Just about everybody over the age of 12 who had gone to
the fabled San Diego Comic Con over the past several years has perceived the unbelievably massive overcrowding as an accident just waiting to happen. Well, this year it finally happened.
As reported here and elsewhere, last Saturday a
confrontation between two attendees ended with one being stabbed in the eye. It seems the perpetrator took exception to the guy sitting in on a panel just so he could get a seat at the next panel. Quite frankly, that’s a common occurrence at the San Diego show.
The attacker was arrested and charged with assault with a deadly weapon. That deadly weapon was a pen, but, according to the police, the
pen was used in a deadly manner. Barring additional, heretofore unrevealed
information – like, the victim was wielding a Klingon Daqtagh – this seems like a reasonable charge. I’m sure it’ll be plea-bargained down to something like community service at a Soylent Green plant.
There’s only so much security you can provide when you squeeze an eighth of a million people, most wearing gynormous backpacks, into a confined space that restricts movement. If you’re not willing to be in line for the better panels hours and hours early, you will not get in. And there are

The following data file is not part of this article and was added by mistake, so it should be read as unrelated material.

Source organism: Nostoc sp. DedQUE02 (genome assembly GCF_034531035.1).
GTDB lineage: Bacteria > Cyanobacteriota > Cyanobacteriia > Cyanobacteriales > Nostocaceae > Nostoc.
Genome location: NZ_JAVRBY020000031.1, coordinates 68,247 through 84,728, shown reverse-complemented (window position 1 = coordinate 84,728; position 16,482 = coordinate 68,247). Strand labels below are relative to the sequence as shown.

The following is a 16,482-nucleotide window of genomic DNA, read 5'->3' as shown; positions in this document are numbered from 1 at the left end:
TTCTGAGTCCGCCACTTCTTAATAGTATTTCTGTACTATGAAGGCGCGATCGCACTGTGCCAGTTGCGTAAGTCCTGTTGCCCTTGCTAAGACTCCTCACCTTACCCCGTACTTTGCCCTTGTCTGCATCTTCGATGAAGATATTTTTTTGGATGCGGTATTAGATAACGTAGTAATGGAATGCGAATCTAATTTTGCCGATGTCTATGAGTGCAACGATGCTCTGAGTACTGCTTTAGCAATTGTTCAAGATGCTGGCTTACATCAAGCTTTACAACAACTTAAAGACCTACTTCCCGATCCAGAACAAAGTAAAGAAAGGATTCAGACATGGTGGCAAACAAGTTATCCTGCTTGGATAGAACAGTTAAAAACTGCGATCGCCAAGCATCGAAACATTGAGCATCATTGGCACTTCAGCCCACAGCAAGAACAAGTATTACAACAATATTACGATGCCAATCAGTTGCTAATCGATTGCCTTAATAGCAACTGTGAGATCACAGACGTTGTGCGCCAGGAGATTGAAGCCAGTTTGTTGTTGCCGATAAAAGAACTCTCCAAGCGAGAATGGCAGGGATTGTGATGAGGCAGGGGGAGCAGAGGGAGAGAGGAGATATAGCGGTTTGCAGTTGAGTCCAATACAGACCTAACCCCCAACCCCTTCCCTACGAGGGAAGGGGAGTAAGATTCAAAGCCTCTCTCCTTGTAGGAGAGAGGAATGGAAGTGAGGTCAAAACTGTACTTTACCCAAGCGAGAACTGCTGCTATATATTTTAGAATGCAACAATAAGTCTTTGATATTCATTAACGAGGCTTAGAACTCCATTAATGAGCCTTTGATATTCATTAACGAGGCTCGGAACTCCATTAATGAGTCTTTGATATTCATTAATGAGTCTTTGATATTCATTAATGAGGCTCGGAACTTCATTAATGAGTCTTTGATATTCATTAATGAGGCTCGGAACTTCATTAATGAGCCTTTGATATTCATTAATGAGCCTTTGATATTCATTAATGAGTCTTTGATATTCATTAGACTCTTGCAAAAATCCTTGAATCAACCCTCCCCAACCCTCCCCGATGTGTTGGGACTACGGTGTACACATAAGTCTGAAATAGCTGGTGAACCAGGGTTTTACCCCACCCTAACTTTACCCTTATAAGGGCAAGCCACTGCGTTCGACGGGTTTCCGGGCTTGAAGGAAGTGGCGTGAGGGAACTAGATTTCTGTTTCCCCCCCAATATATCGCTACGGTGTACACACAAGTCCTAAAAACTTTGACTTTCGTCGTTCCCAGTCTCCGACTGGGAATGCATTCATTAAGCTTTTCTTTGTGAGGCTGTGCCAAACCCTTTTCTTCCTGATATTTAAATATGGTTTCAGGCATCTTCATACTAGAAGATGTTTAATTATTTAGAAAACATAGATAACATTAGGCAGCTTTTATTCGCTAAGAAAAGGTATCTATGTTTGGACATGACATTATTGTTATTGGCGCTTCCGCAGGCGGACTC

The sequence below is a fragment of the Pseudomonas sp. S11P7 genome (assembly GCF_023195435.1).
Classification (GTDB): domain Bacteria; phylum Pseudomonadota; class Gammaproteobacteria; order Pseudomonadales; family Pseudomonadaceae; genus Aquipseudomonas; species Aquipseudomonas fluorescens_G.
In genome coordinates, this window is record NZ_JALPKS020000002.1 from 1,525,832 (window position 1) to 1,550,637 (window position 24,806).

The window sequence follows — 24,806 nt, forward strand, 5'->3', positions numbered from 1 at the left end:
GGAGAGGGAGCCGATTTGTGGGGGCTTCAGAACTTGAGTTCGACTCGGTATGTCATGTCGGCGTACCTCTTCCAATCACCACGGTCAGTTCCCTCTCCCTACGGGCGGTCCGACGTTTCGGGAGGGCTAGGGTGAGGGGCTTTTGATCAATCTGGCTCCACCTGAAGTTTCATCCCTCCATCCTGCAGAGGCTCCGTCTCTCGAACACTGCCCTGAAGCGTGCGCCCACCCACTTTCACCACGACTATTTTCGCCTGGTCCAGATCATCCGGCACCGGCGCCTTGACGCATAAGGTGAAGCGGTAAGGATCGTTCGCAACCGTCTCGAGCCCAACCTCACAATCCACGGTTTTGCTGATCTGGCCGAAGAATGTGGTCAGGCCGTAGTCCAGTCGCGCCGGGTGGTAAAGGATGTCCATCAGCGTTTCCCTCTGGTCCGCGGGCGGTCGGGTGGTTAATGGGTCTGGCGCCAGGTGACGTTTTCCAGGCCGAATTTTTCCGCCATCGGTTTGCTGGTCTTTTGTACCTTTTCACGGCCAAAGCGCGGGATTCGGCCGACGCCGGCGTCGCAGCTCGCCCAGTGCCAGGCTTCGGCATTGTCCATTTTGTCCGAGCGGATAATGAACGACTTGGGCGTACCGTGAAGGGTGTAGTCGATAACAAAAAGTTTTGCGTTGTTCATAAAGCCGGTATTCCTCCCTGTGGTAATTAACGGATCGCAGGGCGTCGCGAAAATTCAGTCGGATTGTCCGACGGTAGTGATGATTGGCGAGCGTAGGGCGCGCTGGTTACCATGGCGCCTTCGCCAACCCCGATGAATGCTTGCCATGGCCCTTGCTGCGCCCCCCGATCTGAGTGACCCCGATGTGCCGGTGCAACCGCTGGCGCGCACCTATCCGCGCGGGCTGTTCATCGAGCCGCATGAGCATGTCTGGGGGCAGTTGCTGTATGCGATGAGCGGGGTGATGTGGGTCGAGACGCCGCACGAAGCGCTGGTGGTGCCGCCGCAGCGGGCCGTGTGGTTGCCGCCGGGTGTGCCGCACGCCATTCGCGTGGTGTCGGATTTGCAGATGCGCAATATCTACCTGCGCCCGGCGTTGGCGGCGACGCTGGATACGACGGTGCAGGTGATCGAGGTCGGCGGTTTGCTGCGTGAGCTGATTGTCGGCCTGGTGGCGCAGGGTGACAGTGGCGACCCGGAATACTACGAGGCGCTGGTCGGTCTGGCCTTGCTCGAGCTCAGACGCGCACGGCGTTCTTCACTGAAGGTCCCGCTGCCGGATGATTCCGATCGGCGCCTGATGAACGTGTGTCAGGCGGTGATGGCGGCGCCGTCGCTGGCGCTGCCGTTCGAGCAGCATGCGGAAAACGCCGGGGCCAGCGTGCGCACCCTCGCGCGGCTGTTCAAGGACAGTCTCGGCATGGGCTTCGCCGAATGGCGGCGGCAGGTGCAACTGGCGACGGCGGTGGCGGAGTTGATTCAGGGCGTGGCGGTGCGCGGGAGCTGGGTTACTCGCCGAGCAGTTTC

dozens and dozens of those; trust me, I’ve been on more than a few. Last couple years those of us who participate in panels have been hustled into “green rooms” afterwards in order to escape the crowds.
If it’s panels you’re looking for, in San Diego you’ll be lucky to attend two a day while spending the rest of your time standing in line.
Those lines exacerbate the difficulty of getting around.
This isn’t restricted to the panel rooms: signings and appearances in the main
room (p.k.a. “the dealer’s room”) or in Artists’ Alley promotes exceptionally
dangerous crowd conditions.
Doesn’t San Diego have a fire marshal’s office? If so, what the hell are they smoking? They couldn’t get away with this in most other cities; I’m reminded of the first two New York shows put on by Reed Exhibitions that were corralled by New York’s bravest.
It’s a no-win situation; the San Diego Comic Con has outgrown its facilities, and it may have outgrown manageable reality. Lucky for us comics fans, it’s been years since the San Diego show has really been about comic books anyway.